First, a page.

End of rant. :)

      It IS a ripping yarn. I think you'd love it. :D

  4. Not to be a tease, but I finished The Silmarillion about a few weeks ago - I agree, there is so much in this book - it can't be gobbled up too quickly. But it is beautiful. Really, amazingly so. I had such a hard time getting into starting a new book after I finished it, when all along I was so impatient to finish it - but then when it actually did I was wishing it had not ended after all because it was so good... aren't we sometimes such silly bibliophiles?

    Hmm, I want to reread Sherlock Holmes very much too - I've been watching so much of the new and old Sherlock Holmes BBC TV episodes methinks I want to revisit Doyle's original version again :). (P.S. I recall you once questioned me about how I liked the new Sherlock - and while I am as slow as a snail with writing up posts answering questions and things like that but I have in my plans (Lord willing) to write a Sherlock Holmes books/old tv/new tv review post of sorts sometime so, Lord willing, I'll answer your question then!! And just quickly, I really love the new Sherlock (SUCH GOOD ACTING) and after a long while I have gotten over it being so modern... it is really, fast-pace and exciting and they retained much of the same spirit of Doyle's stories. However, nothing is quite like the original books and Jeremy Brett's classical/Victorian rendition of the iconic sleuth hound detective!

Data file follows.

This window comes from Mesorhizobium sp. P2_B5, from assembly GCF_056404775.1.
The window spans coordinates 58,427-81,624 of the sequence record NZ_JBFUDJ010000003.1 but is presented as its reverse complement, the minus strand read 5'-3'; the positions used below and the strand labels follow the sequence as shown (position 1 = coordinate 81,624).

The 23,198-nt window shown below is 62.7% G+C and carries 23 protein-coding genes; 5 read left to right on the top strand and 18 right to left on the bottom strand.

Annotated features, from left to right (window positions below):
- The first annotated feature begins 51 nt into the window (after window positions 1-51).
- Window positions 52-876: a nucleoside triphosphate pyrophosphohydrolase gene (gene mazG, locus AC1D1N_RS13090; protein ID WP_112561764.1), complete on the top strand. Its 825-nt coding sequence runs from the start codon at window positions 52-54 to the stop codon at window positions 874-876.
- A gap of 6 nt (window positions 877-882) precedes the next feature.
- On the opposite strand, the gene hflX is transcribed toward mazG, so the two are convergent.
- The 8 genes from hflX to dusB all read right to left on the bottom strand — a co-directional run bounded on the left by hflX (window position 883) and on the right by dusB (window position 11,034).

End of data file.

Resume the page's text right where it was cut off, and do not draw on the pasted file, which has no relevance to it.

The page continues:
1. You finished the Sil. I am quite envious. I mean, not, that, but as close as I can get. ;) It's really hard to get into something the first day after finishing the LOTR story--whether by books or movie. I find it takes the reader to such glorious heights and depths that I'm quite worn out by the end of it, in a good kind of way. :)

      Oh, goody, I'm much interested in your review of Sherlock! Jeremy Brett is awesome; I looked him up and he's quite splendid and accurate. I've never been quite satisfied with a film version until I saw him. :)

      And I would be interested in Cumberbatch/Freeman if they were pretty good, as they're such good actors. But I shall wait to here from you, as I haven't found a decent objective review yet. :)